mlwmohawk B-Ark (84 comments)

"Ah, now don't misunderstand me," said the Captain, "we're just one of the ships in the Ark Fleet. We're the 'B' Ark you see. Sorry, could I just ask you to run a bit more hot water for me?"

about 5 months ago

How Do You Backup 20TB of Data?

mlwmohawk Nothing will save you from your own carelessness (983 comments)

If you set up a RAID6 system and keep tabs on it, replace drives as they come and go, then you'll probably be OK unless you do something stupid, or have a fire, flood, or what ever. The ONLY way to really have backup of important information is geographically separate redundant copies.

about 6 months ago

Nagios-Plugins Web Site Taken Over By Nagios

mlwmohawk Just eastablish a new fork (119 comments)

Nagios is a stupid name, and now they are acting like a stupid company. You can't buy good will, but you can certainly spend it out of existence. Create an entity, or something, pull a GPL nagios, change trademarks, and point to That really is the only way to deal with companies that behave this way.

Then contact Debian, RedHat et. al. they will probably deal with the new fork after this crap.

about 7 months ago

Red Hat To Help Develop CentOS

mlwmohawk Makes perfect sense (186 comments)

Its actually about time. We old timers remember when RedHat was free and support was the money maker for RedHat. Then they split to RHEL and Fedora, that was bad and caused a lot of initial distrust of RedHat. Fortunately, RedHat didn't screw everyone and is doing largely the right thing.

The problem with the RHEL/Fedora split was it made two different strategies. If it were not for CentOS, RHEL may have lost a lot of business. Now that Oracle wants to steal RedHat business, keeping CentOS viable keeps the mind-share of people who neither need nor want support using the equivalent of RHEL while RedHat keeps its customers.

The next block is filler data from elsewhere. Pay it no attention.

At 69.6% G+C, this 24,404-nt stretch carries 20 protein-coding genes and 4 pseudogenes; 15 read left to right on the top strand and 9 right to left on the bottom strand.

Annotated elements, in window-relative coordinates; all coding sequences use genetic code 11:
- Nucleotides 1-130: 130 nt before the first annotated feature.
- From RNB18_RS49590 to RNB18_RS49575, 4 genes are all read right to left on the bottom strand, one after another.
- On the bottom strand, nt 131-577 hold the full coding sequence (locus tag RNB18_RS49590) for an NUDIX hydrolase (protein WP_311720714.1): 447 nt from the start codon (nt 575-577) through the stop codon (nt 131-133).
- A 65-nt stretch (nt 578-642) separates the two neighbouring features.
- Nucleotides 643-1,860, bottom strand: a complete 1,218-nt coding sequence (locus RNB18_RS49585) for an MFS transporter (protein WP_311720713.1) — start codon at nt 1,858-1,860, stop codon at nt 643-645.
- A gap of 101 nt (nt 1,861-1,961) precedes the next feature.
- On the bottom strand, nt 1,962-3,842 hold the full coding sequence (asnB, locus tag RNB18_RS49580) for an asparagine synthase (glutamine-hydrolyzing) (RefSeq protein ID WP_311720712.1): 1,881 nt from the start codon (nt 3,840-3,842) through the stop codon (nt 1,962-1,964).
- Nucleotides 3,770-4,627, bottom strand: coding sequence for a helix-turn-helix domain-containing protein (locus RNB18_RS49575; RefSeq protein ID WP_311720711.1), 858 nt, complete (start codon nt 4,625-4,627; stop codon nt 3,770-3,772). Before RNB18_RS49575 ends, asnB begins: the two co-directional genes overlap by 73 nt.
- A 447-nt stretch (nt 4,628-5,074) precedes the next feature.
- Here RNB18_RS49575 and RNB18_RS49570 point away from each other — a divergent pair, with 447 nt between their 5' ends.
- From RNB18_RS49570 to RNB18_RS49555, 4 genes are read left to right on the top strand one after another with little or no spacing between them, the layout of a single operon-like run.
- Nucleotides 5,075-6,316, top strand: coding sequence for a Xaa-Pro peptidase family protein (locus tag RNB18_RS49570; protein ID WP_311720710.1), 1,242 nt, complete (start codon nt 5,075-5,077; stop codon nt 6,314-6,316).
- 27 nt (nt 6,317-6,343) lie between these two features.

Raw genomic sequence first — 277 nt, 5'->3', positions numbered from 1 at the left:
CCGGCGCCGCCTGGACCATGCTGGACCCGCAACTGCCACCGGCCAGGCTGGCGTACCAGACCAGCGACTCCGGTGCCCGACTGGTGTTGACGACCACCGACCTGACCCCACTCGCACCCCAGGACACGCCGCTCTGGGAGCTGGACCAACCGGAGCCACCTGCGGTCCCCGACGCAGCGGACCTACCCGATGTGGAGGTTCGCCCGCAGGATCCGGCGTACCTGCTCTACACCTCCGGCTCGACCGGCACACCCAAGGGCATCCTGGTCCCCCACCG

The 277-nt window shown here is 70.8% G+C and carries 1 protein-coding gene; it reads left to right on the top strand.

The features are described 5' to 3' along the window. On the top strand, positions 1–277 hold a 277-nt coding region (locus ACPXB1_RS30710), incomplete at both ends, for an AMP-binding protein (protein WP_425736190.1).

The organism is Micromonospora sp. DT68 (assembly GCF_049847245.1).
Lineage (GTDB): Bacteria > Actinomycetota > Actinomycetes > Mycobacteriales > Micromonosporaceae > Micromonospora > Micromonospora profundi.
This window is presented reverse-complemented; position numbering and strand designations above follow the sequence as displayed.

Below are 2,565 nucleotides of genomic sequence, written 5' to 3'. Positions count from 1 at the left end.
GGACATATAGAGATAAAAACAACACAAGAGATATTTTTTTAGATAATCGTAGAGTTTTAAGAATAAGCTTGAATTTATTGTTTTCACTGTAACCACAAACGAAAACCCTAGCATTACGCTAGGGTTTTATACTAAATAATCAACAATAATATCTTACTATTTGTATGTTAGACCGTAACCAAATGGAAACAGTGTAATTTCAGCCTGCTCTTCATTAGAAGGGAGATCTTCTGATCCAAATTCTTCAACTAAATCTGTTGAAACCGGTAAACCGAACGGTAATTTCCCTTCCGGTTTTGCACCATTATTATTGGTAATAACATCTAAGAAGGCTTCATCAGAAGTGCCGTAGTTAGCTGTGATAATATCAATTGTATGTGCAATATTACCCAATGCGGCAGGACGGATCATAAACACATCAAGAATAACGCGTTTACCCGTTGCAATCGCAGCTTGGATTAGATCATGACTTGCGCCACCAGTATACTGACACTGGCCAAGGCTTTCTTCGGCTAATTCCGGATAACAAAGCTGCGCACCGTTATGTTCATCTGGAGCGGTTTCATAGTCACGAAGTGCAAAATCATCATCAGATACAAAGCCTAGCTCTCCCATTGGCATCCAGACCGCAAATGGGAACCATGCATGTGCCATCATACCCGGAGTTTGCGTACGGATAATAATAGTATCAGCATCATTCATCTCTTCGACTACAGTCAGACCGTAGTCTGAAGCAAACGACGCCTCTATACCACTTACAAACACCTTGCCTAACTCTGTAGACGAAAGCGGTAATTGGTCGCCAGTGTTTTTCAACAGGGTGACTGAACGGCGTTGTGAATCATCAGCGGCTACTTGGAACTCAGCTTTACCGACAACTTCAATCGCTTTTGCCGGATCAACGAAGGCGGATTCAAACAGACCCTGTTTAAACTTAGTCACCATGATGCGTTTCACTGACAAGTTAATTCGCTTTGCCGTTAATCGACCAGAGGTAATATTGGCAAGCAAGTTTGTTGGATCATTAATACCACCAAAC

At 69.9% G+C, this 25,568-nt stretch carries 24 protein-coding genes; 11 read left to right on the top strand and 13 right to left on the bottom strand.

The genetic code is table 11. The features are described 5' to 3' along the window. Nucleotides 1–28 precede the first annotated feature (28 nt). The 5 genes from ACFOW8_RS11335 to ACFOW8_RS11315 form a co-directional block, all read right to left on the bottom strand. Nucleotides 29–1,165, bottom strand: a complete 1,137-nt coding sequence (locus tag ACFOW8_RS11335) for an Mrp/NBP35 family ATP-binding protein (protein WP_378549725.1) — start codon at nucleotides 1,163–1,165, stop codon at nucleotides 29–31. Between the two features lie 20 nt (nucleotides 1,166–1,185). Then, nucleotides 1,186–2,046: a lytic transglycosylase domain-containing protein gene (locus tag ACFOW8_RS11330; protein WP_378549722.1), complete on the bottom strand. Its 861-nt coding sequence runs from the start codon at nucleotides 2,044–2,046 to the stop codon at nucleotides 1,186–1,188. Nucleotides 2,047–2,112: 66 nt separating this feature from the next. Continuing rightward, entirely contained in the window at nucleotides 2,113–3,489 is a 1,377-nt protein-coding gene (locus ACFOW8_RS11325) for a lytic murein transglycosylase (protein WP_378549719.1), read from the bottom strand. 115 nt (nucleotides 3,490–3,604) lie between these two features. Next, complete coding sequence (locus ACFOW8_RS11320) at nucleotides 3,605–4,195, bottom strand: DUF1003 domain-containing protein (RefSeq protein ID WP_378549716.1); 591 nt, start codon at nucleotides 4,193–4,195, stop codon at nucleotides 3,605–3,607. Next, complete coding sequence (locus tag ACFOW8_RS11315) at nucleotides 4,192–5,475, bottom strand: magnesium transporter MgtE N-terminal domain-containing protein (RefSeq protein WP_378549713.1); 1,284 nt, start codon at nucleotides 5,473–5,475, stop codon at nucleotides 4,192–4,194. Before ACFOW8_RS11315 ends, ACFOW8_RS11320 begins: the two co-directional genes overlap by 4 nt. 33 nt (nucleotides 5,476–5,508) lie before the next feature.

about 8 months ago

Linux Distributions Storing Wi-Fi Passwords In Plain Text

mlwmohawk Stored Credentials are bad (341 comments)

As bad as it sounds, NetworkManager is probably doing almost the right thing. There is no way to safely encrypt a password so that it may be used for access to another system without requiring another password.The only thing that you can do is use the permission structure of the OS to protect the password. (As they have done)

Now, they could have "scrambled" or encrypted the password with a known key. That will prevent the slim chance that a "casual" intruder with root access will get your password, however, any moderately intent intruder who can gain root access will, by design, be able to reverse the password mutation. You can't MD5 or SHA the passwords because you *need* them to gain access to the external system.

I had this fight at a company a while back about accessing Windows servers and storing their credentials, I ended up base64 the creds into a database row or an encrypted database. You needed a password to open the database, so they were safe, but management didn't want to be able to "see" the password once they did. It wasn't real security, but it shut them up.

NetworkManager needs to do something similarly stupid so that stupid people don't say stupid things about a stupid problem. If you can't trust your computer to store your password, then don't trust your computer to store your password. duh!

about 9 months ago

UK Introduces Warrantless Detention

mlwmohawk Freedom's free ride is over (153 comments)

We hear all the time that freedom is not free it must be paid for periodically. Well, I think the western tradition of freedom is under attack and it is time that the citizens of the USA and the UK band agains their governments becoming like the repressive governments of Hitler and Stallen that they supposidly weren't. My only hope is that we have not built up so much "freedom debt" that we must pay for it with violen revolution.

Does anyone have a viable plan to stop this wholesale nonsense?

about 9 months ago

Reuters: RSA Weakened Encryption For $10M From NSA

mlwmohawk Re:NSA Key (464 comments)

The wikipedia article you site only re-iterates the fact that no hard explanation was given about the name NSAKEY and we are left to conclude what it really means. And yes, having worked closely with Microsoft on a couple of their products, I am very comfortable with the obviousness of naming a key for the NSA, NSAKEY. The module was not supposed to have the symbols included.

about 9 months ago

Reuters: RSA Weakened Encryption For $10M From NSA

mlwmohawk NSA Key (464 comments)

Remember the Windows "NSA Key" flip a few years ago. You think Microsoft DIDN'T add a key for the NSA now?